Guest Author - Shirley McGillivray
First documented by Dr Elisabeth Kübler-Ross in her book ‘On Death and Dying’ after she was disturbed by the treatment of the dying throughout her time in the United States, the five stages of grief have become synonymous with emotional response to trauma and grief. The identification of these stages was a revolutionary concept at the time, but has since become widely accepted.
Grief is an evolving emotion and not everyone will go through the five stages in the stated order, as there is no typical way to grieve. With some people, one stage can last for minutes, days or even years, while others may skip through several without really noticing. There is no right or wrong way to mourn and although most people generally follow this order, if you do not - it doesn’t mean you are grieving the wrong way.
The five stages are denial, anger, bargaining, depression and acceptance.
Often this is the only way we can make it through those first few days or weeks when everything seems overwhelming and impossible to comprehend, when we go numb and nothing really registers. We can hold conversations and make decisions but if someone was to ask a few hours later what had happened, we would have no recollection of it.
This is nature’s way of only giving us only as much as we can handle. In time, we will take more on board and slowly start to accept the truth of what is happening; this is the beginning of the healing process. There is no time limit and some people move quickly through this stage while others can’t accept the reality for a long time and cope in the best way they can.
Underneath our anger is pain. It is common to feel abandoned and be angry with the person that they have lost, even though we know logically that they did not choose to die. We are often angry because we have been left to deal with everything and upset that the plans you had together can no longer happen.
Anger gives us something to hang on to after the initial period of feeling lost and alone. Now, while we still feel alone, our anger gives us strength and pushes us out of the nothingness of earlier into feeling. This is often a difficult time because those feelings keep rushing to the foreground leaving us emotionally drained as we experience them over and over.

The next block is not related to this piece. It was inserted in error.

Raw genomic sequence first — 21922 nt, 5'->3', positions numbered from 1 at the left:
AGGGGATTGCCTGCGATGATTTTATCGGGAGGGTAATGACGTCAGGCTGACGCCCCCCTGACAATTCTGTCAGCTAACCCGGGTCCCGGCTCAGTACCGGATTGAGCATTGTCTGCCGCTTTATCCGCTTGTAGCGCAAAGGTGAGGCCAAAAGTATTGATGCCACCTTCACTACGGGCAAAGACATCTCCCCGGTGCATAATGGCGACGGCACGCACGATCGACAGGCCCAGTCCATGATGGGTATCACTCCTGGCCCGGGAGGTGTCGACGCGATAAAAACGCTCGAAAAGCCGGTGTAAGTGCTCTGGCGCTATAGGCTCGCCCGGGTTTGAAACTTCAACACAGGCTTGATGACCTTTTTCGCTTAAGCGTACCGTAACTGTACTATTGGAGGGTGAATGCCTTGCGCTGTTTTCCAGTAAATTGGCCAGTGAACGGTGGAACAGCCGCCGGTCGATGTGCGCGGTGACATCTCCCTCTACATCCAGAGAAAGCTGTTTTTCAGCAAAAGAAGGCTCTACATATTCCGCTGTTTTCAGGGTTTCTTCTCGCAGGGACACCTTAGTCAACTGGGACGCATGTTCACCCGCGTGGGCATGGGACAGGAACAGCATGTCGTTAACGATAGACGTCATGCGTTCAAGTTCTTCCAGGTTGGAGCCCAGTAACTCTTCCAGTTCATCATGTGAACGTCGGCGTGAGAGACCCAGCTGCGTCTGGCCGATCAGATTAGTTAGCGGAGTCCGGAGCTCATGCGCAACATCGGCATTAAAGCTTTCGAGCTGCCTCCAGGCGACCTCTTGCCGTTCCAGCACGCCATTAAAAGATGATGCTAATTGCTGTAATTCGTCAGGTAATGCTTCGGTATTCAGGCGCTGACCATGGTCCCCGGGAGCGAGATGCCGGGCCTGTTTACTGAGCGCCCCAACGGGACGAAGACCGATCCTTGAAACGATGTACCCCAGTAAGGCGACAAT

More often than not, this anger extends out to those closest to us; we know they did nothing wrong, but it makes no difference as we look for someone to blame for our loss.
Often if someone is very sick or injured, we will try to bargain with God to keep our loved ones with us and it is the same after they have gone. We wonder about ‘what if’, we want things to go back to normal and we wish we could go back and do things differently. Guilt is also often a problem here with thoughts such as ‘why was I left behind?’
Eventually we realize that we can’t do anything to change what has happened and we have to live in the present. Life can seem never-ending, empty and bleak. This is a perfectly normal reaction and is not a sign of mental illness, but rather it is an appropriate response to the loss of someone close.
In this stage, it is very easy to withdraw from life and move away from friends and family. A common thought process is not wanting to get close to any one again because it hurts too much to lose a loved one.
This, like any other stage, is one that can’t be hurried. Well-meaning friends and family will try to help you get through this quickly and while you shouldn’t shut yourself off totally from others, at times a period of reflection is necessary. A simple explanation may allow others to give you that space but often a time frame, helps to satisfy both sides with the bereaved having the time they need and the loved one knowing that there will be a time to reconnect in the way they want.
Acceptance is just that; it is not that everything is all right again - it is that you have accepted what has happened. While many people will never feel ‘okay’ about losing a loved one, most people will come to acceptance even while they are still working through the other stages.
Accepting something doesn’t always mean you are ready to move on; it just means you understand the reality of the situation that has changed forever. It doesn’t mean we are betraying our loved ones, it means we are learning to live in a new reality.
Finding acceptance means that you will probably eventually have more good days than bad ones. It doesn’t mean we will forget our loved one, it just means that for increasingly longer periods we can spend time thinking about other things. We can spend time on our friendships and relationships with other family members without feeling as though we are betraying the one who has gone.
Grief is a complex emotion. No one should be made to feel guilty for their feelings or actions; you can only do what is right for you in that particular moment and when the time is right – for you – and only then will you be able to move forward and begin to live life to its fullest again.